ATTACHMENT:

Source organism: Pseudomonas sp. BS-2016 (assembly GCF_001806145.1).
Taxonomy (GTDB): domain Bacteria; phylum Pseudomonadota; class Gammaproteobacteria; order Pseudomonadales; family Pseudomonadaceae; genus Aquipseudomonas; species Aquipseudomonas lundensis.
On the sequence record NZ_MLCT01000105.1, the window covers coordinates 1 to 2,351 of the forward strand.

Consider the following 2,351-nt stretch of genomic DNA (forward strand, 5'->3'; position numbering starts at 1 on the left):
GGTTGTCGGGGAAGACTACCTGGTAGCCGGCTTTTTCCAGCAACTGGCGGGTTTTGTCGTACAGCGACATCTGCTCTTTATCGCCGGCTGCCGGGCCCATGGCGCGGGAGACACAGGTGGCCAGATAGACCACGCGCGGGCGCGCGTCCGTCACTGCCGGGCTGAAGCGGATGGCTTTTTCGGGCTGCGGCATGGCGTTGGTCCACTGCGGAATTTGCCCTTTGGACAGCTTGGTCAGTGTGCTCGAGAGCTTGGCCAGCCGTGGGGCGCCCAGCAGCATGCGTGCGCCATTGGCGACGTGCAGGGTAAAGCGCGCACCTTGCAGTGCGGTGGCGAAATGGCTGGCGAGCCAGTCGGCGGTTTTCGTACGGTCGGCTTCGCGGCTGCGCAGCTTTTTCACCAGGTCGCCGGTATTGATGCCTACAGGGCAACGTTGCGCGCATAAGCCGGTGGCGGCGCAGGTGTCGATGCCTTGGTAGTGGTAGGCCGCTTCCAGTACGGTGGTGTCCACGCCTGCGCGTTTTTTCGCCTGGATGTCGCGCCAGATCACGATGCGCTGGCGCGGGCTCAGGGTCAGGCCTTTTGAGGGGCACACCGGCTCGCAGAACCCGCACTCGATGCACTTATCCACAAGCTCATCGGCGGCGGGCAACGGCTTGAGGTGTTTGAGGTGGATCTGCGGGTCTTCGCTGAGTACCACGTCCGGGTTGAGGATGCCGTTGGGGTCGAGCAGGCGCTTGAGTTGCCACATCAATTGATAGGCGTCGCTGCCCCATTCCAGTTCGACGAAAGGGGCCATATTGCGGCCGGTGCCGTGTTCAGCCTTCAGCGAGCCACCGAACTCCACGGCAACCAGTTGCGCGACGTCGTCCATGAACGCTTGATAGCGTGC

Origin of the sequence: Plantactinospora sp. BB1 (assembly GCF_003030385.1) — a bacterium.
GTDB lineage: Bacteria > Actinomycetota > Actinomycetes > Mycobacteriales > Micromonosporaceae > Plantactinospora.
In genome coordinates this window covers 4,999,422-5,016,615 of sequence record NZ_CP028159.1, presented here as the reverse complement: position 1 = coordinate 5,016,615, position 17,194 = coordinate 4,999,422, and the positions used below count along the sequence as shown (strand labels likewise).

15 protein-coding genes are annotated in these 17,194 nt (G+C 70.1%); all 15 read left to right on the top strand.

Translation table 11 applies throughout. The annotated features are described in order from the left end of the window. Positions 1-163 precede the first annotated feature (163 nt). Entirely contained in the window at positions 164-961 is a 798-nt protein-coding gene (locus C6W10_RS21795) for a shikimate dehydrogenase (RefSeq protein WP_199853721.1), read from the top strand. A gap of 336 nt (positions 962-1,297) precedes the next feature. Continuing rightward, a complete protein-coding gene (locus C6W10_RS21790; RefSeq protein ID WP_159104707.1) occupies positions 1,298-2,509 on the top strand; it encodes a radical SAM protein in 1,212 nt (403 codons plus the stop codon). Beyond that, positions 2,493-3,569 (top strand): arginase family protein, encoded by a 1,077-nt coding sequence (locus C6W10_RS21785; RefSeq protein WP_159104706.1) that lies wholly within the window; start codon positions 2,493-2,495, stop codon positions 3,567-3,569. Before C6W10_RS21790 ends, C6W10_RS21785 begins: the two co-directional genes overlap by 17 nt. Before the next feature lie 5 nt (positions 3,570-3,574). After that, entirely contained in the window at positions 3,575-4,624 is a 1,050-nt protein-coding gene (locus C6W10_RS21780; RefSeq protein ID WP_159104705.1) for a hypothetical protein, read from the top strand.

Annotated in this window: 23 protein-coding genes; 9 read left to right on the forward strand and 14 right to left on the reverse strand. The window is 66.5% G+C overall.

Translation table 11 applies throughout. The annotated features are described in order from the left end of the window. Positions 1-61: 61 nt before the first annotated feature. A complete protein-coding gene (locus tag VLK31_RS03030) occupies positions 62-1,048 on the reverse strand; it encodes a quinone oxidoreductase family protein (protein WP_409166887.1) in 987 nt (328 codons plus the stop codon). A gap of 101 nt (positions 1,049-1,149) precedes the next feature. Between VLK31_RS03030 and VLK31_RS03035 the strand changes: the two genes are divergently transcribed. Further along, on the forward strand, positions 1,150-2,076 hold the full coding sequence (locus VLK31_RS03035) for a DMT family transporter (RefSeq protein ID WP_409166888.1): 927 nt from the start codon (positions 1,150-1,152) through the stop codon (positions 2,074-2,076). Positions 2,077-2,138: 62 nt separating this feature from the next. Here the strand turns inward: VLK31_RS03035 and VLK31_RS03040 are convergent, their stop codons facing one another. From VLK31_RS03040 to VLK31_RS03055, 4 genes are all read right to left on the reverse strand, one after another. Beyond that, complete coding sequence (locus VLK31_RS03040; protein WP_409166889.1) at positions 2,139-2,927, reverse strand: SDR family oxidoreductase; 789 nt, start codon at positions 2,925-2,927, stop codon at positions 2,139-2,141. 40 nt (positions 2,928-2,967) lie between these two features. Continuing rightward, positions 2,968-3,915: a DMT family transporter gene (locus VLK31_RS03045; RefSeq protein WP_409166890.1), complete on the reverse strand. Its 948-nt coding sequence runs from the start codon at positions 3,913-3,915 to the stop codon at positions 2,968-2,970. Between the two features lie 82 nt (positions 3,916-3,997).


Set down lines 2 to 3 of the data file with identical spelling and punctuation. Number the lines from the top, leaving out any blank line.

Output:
Taxonomy (GTDB): domain Bacteria; phylum Pseudomonadota; class Gammaproteobacteria; order Pseudomonadales; family Pseudomonadaceae; genus Aquipseudomonas; species Aquipseudomonas lundensis.
On the sequence record NZ_MLCT01000105.1, the window covers coordinates 1 to 2,351 of the forward strand.